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Across Town

More gatherings and notable events...

Monday, September 15, 2003

An Evening in Milan

Richard Armstrong and Tom Michael. (Annie O'Neill, Post-Gazette)

Well, not quite! But Wednesday's bash for 450 at Larrimor's certainly had fashions from Milan on the runway and in the new Larrimor's for Her shop. Loro Piana, Max Mara, Missoni, Zanella -- it was ciao, baby, for the fashionistas who came to party after hours and shop in support of the Carnegie Museum of Art. The event, sponsored by Larrimor's and Ermenegildo Zegna, celebrated the renovation of the Scaife Galleries, which reopen Oct. 4, and the crowd was a lively mix of good customers and art lovers. Leading the pack were Larrimor's' Tom and Lisa Michael and Carl Slesinger, along with MOA director Richard Armstrong, development whizzes Dolly Ellenberg and Meg Bernard, Sheila Fine, Sara Scaife, Bill and Janet Hunt, Dr. Carolyn Ellis, Susan Block, Beth Kuhn, Jessica Brown, Kirsten Liddicoat, Catherine Loevner, Ann and Peter Haigh, Tim Condron and Glenn Charest, Dr. Helene Blodgett, Nancy Rackoff, Barbara Mendlowitz, Marnie Conley, Jane Vandermade and Judy Linaburg.

Hearing KidsVoice

Scott Hollander and "The Guardian's" Alan Rosenberg. (Bill Wade, Post-Gazette)

Actor Alan Rosenberg did a star turn at the Hilton Saturday night, appearing as the special guest at a KidsVoice benefit screening of "The Guardian." Rosenberg plays Alvin Masterson in the TV drama that's based on KidsVoice, a child advocacy organization that protects the rights of children who have been abused, neglected or abandoned. The show's creator and executive producer is David Hollander, whose brother Scott is the executive director and guiding spirit of KidsVoice. He welcomed guests to a private reception attended by honorary chairs Ruth Anne and Ralph Papa of sponsoring Citizens Bank (along with Fitting Group). Mingling during cocktails were staunch supporters such as board chair Stella Smetanka, Andrea and Jeff Fitting, Judge Jim and Margie McGregor, Judge Cheryl Allen, Marc Cherna, Judge Kim Clark, Mark Evans, Charlotte George and Shelley Elovitz, Joe Indovina, and Marsetta Schweiger with daughter Diane Bogut.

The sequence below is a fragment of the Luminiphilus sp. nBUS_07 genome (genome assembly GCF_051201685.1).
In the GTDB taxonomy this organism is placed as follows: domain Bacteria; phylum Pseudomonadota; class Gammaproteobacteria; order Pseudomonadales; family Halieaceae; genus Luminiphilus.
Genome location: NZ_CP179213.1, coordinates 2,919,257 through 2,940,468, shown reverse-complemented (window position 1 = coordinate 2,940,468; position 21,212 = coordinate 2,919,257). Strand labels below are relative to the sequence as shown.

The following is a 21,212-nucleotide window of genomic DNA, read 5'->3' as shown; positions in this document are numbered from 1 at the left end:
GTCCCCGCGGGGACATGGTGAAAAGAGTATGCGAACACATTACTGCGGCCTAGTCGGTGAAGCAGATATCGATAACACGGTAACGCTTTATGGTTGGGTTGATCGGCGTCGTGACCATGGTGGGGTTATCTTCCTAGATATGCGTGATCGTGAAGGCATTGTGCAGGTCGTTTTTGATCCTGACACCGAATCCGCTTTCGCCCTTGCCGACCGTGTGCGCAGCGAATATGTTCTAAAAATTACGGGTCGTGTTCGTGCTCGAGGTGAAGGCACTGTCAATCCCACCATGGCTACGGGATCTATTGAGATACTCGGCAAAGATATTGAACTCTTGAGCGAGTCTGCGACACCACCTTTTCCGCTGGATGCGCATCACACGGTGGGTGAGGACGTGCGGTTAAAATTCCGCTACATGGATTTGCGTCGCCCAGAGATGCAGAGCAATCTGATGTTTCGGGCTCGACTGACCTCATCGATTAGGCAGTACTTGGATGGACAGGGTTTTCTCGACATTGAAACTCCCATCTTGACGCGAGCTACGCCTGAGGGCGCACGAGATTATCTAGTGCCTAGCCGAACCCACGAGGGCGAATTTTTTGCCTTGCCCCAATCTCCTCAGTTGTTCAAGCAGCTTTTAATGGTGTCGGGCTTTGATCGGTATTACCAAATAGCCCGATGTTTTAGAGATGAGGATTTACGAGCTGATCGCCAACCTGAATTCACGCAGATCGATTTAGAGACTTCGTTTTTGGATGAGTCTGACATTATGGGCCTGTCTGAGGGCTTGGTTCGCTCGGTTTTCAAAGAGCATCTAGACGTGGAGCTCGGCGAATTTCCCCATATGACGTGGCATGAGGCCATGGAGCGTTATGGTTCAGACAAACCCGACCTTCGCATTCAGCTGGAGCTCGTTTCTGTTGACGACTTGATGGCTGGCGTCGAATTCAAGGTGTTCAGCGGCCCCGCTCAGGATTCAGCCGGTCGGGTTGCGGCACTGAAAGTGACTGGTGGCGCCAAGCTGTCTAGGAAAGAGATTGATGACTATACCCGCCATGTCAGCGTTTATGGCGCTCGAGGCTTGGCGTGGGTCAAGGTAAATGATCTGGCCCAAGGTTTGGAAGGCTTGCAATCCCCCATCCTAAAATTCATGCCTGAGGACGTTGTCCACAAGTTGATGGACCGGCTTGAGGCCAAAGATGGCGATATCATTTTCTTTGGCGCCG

Artist of the Year: Diane Samuels

Artist of the Year Diane Samuels. (Christopher Rolinson)

The Pittsburgh Center for the Arts has been selecting an Artist of the Year since 1949, honoring that person with an exhibit. And so it was on Friday that guests came to see the work of this year's Artist of the Year, Diane Samuels. Vicky A. Clark served as guest curator for the show, which also honored George Magalios as Emerging Artist of the Year. Samuels' use of movement of light and shadow in short works of video, photographs and drawing was appreciated by the many fans she has garnered here in the past 20 years. Among them were her husband, Henry Reese, artist Akiko Kotani and husband Bernard Freydberg, Jane Arkus, Rise Nagin, Barbara Luderowski, Jeremy Boyle, Rick Grabanis and PCA executive director Lou Karas along with board chair Ian James.

Bringing Phipps into Flower

Architect Mike Marcu, board chair Dr. Al Biglan, "Mr. Henry Phipps" and executive director Richard Piacentini. (Robin Rombach, Post-Gazette)

A consortium of Johnny Appleseeds gathered to plant tiny palm trees on Monday, a symbolic gesture to celebrate the first major expansion of Phipps Conservatory and Botanical Gardens in 110 years. The groundbreaking ceremony for the new welcome center and tropical forest conservatory was held on a glorious morning, when all the glass panes sparkled and the flowers stood up straight, happy to be part of the historic occasion. So was Henry Phipps, who welcomed the crowd of 200 along with Phipps executive director Richard Piacentini (and bride Jan Steckel), board chairman Dr. Al Biglan (with wife Barbara), Second Century campaign chair Jim Mitnick and Michael Gleba of the Sarah Scaife Foundation. The project's architect, Mike Marcu of IKM, was there along with patrons and supporters such as Mernie Berger, Elin Roddey, Paula Sculley, Nancy Scarton, David Donahue, Susan Golomb, Henry Hoffstot, Brooks Robinson, Fred Frank and Phipps' great-grandson, Ryan Martin.

The Battle for Gettysburg

Doug Danforth, Dick Thornburgh, Bob Wilburn and Jack Donahue. (Annie O'Neill, Post-Gazette)

The Pittsburgh Host Committee for the new Gettysburg National Battlefield Museum Foundation called the troops together Wednesday to help launch a new campaign. It's the ravages of time, not war, that are being fought by the foundation led by Bob Wilburn (former director of both Colonial Williamsburg and the Carnegie Museums). With campaign chair Bob Kinsley from York, York County, Wilburn discussed the need to restore the battlefield to its 1863 appearance and to have a new museum and visitor center. The reception at the Duquense Club was hosted by Jack Donahue, Linda Boxx, Art Crivella, Tod Hunt, Dick Thornburgh and two who couldn't make it -- David Roderick and Christine Toretti Olson. Guests volunteering to join the ranks included the History Center's Andy Masich, Doug Danforth, Chuck Queenan, Woody Turner, Walter Stoecklein, Dick Barton, Cathy and Tighe Freyvogel, Patty and Jim Dolan, Dick Donley, Marian Winson and Bill Genge.

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